For some unfair reason, it’s January again. Cold, grey and without the shimmer of Christmas to look forward to, the third Monday in January has been designated as the most miserable day of the year – and no matter how much we love it, London isn’t immune from the general grumpiness of post-festive season. However, being the brilliant city that it is, London also offers us plenty of opportunities to beat the winter blues, and this guide will show you how.
Jump in some winter water for a mental boost
The likelihood is that Christmas has had a somewhat ruinous effect on the majority of our bank balances, so at £4 for a swim visiting the Parliament Hill Lido is a wallet-friendly way to while away a winter morning. What’s more, winter swimming is free for the under-16s and over-60s! The only catch is that this 60 by 27 metre pool is both unheated and uncovered, and therefore a little nippy. But with the health benefits of cold water swimming thought to include helping people overcome depression, this could be the mood booster you need!
Dedicating a couple of frosty mornings to swimming a lap or two will release endorphins and blast away the mental fog of winter. Of course, if you have any underlying health problems or are new to cold water swimming it’s a good idea to approach the practice with some caution (start slow and warm, and check in with the docs) but for most people, it’s a safe and exhilarating pastime.
Cheer up with a bit of bird watching
Joining the RSPB’s Big Garden Birdwatch at the end of January may not be a activity that’s exclusive to London, but it’s well worth doing anyway, especially as Londoners can provide vital information on wildlife in the city. To take part, you simply have to count the birds which land in your garden or local park (and London isn’t short of those) over the course of an hour and provide the RSPB with the information you’ve found.
Unless you are the owner of a particularly violent cat and all the local birds have got wise, you are very likely to see something within this timeframe, and this mindful and pleasant activity could ignite a little spark for nature watching that becomes a regular hobby. It’s also an hour which you can forget about commutes, deadlines, heaving streets, shopping and all that other stressful stuff, and focus entirely on counting the lovely winged visitors you may never have really noticed before.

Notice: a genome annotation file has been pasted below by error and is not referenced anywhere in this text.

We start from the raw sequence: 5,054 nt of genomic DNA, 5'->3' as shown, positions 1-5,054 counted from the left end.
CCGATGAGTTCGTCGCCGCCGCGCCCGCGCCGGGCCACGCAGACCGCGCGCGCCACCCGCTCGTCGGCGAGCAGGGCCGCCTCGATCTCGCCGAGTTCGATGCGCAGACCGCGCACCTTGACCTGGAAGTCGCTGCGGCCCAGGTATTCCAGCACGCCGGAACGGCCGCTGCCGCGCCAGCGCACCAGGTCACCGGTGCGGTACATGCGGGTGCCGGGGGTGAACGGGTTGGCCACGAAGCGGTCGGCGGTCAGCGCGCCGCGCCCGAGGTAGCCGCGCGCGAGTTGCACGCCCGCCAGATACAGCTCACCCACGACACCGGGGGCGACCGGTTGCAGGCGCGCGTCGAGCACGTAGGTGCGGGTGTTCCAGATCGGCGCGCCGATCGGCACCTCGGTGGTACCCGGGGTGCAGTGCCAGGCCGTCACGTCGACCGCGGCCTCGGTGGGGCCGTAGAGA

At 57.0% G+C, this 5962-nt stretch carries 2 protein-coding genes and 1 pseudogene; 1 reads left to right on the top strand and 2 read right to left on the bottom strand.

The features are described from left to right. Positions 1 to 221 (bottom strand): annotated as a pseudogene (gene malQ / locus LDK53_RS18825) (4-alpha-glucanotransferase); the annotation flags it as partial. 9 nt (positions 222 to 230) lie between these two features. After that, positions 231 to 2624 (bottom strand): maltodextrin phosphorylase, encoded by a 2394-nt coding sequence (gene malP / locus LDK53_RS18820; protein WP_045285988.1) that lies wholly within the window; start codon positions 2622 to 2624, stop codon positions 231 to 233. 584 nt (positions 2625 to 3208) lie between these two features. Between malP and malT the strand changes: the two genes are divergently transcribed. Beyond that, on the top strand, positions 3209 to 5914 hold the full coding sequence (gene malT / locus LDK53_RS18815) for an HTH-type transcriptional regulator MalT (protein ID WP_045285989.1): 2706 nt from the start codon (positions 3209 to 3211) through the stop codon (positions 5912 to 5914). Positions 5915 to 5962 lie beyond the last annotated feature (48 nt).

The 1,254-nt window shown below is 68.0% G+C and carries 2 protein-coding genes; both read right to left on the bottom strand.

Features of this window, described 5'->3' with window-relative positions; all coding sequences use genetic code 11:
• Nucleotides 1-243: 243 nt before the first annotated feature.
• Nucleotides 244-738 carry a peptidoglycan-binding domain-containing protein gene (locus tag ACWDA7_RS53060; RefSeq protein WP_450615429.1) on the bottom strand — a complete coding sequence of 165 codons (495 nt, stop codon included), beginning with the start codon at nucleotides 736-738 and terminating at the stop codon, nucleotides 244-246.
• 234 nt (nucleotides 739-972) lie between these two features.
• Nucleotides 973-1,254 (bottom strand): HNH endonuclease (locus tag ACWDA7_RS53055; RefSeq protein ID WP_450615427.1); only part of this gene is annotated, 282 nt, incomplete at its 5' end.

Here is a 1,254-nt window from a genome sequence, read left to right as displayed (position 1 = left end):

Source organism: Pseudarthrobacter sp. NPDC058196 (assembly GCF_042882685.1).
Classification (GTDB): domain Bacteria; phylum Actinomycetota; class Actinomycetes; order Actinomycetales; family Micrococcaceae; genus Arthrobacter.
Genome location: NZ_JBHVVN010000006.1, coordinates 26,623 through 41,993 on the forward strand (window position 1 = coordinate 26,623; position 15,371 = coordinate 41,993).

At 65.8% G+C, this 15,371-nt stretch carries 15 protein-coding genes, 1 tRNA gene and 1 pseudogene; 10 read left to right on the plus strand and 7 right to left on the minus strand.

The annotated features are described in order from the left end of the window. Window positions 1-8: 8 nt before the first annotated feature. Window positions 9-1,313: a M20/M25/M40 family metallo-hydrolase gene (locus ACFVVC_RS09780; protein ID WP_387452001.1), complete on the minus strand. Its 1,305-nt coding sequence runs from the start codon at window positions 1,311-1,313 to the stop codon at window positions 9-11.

Visit a garden in the sky
If you want a hint of the beautiful Star-Trek future that could be in store for us (if we get our act together) the Sky Garden at 20 Fenchurch Street is a good place to be. Free to visit and featuring spectacular views across the capital from the city’s highest public garden, the idea of a leafy green space hovering just below the clouds is a pretty enchanting one, and a visit here could perk you up even on the greyest of days.
Enjoy some cheap eats
It’s undeniable that London is an expensive place to live. In fact, it’s wisdom so well accepted that someone who’s been living in a underwater bunker on a distant planet would know to extend their overdraft before moving here. So in these somewhat miserable months of the new year – with finances stretched and evenings that seem to go on forever – it can seem as if we are destined to stay indoors eating beans until spring. But while London is home to some of the priciest restaurants in the world, it also offers a plethora of tasty cuisines at a very reasonable price.
Heading out to try something new, happily glowing with a full belly and good company, is one way to add some warmth and joy to the winter months. As much as the diet industry tells us that food is fuel and only the weak indulge at this resolution-filled time of year, it’s a cheering and enjoyable part of life, and sometimes self-denial isn’t the best thing for us.
Do gym without the cost
It may not feel like it when your mid-run, short of breath and newly convinced that exercise must actually be very bad for you, but getting fitter can be good for your mind as well as your body. And with GoodGym, it’s also good for your community! Most of us find ourselves shelling out for a gym membership in January, but GoodGym is an affordable and charitable alternative that combines the benefits of exercise with the compassion of volunteering.
With this scheme, you run in order to help out a person who may otherwise find it difficult to fend for themselves – for instance, to change the lightbulb of an older person with motility issues who would otherwise be left in the dark. When we’re feeling gloomy, we can tend to get a little introspective, but helping others is thought to make us happier – and we’ll be doing good for our communities too.
This post was written by Holly Ashby, who is part of the team at the meditation centre Beeja Meditation. They teach Vedic meditation, an alternative to mindfulness in London, offering beginners courses, retreats and meditation for children.